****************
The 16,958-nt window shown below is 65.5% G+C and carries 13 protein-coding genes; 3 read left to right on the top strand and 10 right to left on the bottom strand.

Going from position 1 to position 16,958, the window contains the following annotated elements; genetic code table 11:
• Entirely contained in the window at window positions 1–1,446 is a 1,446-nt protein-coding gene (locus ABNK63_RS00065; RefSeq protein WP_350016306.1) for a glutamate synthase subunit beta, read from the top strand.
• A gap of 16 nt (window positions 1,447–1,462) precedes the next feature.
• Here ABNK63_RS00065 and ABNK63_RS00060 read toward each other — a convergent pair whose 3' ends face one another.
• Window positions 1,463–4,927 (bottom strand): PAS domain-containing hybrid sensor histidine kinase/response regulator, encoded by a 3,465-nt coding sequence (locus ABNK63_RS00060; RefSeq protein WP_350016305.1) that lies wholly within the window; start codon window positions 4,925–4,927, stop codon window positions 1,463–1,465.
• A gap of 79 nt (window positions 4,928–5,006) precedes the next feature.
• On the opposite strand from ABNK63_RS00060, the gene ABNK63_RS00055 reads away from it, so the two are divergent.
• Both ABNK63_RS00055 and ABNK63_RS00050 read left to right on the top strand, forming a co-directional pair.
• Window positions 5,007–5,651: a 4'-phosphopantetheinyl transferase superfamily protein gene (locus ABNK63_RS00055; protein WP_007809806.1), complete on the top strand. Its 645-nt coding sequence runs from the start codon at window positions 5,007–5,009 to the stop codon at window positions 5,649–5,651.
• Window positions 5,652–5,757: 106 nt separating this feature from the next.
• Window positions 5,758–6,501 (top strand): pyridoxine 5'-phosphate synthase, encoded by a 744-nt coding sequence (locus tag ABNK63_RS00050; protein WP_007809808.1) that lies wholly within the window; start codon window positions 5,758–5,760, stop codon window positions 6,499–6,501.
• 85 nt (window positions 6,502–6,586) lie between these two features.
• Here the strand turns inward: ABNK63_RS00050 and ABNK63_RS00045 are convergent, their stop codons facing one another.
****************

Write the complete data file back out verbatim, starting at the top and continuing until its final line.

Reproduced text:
The 16,958-nt window shown below is 65.5% G+C and carries 13 protein-coding genes; 3 read left to right on the top strand and 10 right to left on the bottom strand.

Going from position 1 to position 16,958, the window contains the following annotated elements; genetic code table 11:
• Entirely contained in the window at window positions 1–1,446 is a 1,446-nt protein-coding gene (locus ABNK63_RS00065; RefSeq protein WP_350016306.1) for a glutamate synthase subunit beta, read from the top strand.
• A gap of 16 nt (window positions 1,447–1,462) precedes the next feature.
• Here ABNK63_RS00065 and ABNK63_RS00060 read toward each other — a convergent pair whose 3' ends face one another.
• Window positions 1,463–4,927 (bottom strand): PAS domain-containing hybrid sensor histidine kinase/response regulator, encoded by a 3,465-nt coding sequence (locus ABNK63_RS00060; RefSeq protein WP_350016305.1) that lies wholly within the window; start codon window positions 4,925–4,927, stop codon window positions 1,463–1,465.
• A gap of 79 nt (window positions 4,928–5,006) precedes the next feature.
• On the opposite strand from ABNK63_RS00060, the gene ABNK63_RS00055 reads away from it, so the two are divergent.
• Both ABNK63_RS00055 and ABNK63_RS00050 read left to right on the top strand, forming a co-directional pair.
• Window positions 5,007–5,651: a 4'-phosphopantetheinyl transferase superfamily protein gene (locus ABNK63_RS00055; protein WP_007809806.1), complete on the top strand. Its 645-nt coding sequence runs from the start codon at window positions 5,007–5,009 to the stop codon at window positions 5,649–5,651.
• Window positions 5,652–5,757: 106 nt separating this feature from the next.
• Window positions 5,758–6,501 (top strand): pyridoxine 5'-phosphate synthase, encoded by a 744-nt coding sequence (locus tag ABNK63_RS00050; protein WP_007809808.1) that lies wholly within the window; start codon window positions 5,758–5,760, stop codon window positions 6,499–6,501.
• 85 nt (window positions 6,502–6,586) lie between these two features.
• Here the strand turns inward: ABNK63_RS00050 and ABNK63_RS00045 are convergent, their stop codons facing one another.